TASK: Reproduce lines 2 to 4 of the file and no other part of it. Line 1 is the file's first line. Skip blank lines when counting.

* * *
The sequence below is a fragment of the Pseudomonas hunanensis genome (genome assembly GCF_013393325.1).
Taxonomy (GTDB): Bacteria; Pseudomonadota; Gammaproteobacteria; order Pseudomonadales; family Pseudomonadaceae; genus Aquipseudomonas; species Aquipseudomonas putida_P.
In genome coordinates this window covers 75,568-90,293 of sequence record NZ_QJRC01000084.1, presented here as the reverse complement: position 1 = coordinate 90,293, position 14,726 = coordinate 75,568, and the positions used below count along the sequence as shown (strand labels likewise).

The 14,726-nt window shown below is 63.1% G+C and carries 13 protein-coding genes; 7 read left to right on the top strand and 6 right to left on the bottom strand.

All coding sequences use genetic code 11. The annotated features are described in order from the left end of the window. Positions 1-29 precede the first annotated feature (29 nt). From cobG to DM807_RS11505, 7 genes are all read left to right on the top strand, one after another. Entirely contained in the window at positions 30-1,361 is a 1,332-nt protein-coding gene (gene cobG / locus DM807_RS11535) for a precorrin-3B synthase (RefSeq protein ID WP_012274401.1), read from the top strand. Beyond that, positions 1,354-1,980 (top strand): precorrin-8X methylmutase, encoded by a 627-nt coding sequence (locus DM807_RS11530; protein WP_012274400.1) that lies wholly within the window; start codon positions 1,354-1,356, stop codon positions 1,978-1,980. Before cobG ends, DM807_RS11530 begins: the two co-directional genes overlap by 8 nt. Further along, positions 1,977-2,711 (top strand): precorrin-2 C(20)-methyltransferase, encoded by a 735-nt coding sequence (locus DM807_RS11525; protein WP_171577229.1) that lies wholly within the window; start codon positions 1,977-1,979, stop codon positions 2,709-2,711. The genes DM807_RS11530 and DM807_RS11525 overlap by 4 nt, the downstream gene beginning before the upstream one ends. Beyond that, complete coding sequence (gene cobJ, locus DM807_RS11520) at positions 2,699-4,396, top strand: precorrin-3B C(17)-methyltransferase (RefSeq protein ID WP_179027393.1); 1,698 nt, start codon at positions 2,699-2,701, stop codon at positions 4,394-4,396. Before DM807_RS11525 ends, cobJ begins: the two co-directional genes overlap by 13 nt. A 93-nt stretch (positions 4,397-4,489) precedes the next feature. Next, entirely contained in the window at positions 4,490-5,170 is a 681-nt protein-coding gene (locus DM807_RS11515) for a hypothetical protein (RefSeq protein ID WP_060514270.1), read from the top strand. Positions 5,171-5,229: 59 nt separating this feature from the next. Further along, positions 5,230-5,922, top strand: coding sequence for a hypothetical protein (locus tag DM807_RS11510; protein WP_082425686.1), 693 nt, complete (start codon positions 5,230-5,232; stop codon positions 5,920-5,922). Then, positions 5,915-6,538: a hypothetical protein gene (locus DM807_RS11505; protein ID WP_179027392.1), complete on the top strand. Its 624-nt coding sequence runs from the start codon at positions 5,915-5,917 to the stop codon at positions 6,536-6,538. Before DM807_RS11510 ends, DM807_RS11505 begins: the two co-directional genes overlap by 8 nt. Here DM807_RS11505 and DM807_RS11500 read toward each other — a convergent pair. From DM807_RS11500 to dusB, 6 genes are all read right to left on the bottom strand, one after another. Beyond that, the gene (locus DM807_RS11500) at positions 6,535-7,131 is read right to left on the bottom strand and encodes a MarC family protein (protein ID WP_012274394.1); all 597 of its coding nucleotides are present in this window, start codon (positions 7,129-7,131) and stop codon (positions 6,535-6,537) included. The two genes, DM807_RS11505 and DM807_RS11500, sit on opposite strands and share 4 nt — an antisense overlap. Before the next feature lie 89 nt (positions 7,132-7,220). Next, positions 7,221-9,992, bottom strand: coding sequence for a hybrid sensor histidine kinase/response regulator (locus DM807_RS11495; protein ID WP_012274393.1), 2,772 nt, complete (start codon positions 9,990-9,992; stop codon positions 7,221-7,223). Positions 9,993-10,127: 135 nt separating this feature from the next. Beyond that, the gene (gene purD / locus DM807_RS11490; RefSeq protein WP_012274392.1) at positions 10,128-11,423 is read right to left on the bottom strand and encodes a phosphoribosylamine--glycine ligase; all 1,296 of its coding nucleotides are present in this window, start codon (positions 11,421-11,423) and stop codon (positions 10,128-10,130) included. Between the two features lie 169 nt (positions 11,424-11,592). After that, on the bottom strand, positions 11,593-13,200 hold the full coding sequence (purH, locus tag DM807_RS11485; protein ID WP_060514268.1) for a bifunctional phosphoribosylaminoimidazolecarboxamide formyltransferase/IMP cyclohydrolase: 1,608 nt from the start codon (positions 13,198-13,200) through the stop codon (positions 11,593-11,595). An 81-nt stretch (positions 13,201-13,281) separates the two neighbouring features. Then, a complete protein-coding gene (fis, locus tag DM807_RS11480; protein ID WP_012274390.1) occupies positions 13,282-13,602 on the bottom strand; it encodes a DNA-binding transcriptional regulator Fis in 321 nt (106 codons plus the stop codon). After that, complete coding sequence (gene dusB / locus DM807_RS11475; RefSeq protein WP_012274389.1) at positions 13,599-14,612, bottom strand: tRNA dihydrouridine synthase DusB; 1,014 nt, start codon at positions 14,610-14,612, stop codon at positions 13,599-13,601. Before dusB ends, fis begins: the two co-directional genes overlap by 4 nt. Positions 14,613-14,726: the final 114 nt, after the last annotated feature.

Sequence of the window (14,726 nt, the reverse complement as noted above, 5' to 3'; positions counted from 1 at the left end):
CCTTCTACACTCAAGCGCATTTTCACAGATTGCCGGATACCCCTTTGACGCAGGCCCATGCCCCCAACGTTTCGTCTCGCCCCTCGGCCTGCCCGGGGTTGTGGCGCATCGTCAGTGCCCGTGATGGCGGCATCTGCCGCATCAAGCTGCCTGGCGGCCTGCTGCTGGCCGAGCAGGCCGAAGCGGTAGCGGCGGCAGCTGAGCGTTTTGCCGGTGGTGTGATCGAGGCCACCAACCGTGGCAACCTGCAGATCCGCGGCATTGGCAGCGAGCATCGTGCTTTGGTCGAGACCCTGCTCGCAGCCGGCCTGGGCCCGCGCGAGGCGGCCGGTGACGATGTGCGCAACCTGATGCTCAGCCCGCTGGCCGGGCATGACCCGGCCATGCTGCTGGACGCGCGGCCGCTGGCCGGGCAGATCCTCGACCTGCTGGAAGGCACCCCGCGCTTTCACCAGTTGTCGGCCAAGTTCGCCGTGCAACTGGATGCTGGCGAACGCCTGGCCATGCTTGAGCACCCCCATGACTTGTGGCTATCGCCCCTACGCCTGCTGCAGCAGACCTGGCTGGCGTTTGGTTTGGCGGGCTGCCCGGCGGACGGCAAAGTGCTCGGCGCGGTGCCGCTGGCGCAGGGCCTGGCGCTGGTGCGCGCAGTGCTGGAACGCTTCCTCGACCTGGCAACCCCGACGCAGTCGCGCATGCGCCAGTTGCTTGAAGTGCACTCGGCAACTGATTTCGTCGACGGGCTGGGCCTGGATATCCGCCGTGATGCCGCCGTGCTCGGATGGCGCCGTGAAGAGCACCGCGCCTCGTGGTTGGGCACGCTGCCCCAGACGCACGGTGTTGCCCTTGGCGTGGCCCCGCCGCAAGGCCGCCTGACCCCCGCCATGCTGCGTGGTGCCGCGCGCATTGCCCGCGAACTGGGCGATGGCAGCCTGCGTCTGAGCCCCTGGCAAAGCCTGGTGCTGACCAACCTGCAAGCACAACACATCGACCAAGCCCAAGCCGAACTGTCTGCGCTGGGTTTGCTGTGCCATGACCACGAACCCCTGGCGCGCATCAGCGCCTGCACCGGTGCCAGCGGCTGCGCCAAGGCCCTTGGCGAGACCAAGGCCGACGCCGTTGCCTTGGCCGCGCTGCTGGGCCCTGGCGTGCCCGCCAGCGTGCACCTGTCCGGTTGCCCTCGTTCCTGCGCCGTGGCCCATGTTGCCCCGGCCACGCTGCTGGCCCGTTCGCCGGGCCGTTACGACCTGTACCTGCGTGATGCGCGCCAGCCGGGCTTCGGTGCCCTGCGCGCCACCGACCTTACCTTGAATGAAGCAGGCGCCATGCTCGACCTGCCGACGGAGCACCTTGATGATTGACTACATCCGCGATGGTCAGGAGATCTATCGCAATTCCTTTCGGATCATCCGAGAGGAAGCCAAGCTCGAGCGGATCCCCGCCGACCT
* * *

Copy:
Taxonomy (GTDB): Bacteria; Pseudomonadota; Gammaproteobacteria; order Pseudomonadales; family Pseudomonadaceae; genus Aquipseudomonas; species Aquipseudomonas putida_P.
In genome coordinates this window covers 75,568-90,293 of sequence record NZ_QJRC01000084.1, presented here as the reverse complement: position 1 = coordinate 90,293, position 14,726 = coordinate 75,568, and the positions used below count along the sequence as shown (strand labels likewise).

The 14,726-nt window shown below is 63.1% G+C and carries 13 protein-coding genes; 7 read left to right on the top strand and 6 right to left on the bottom strand.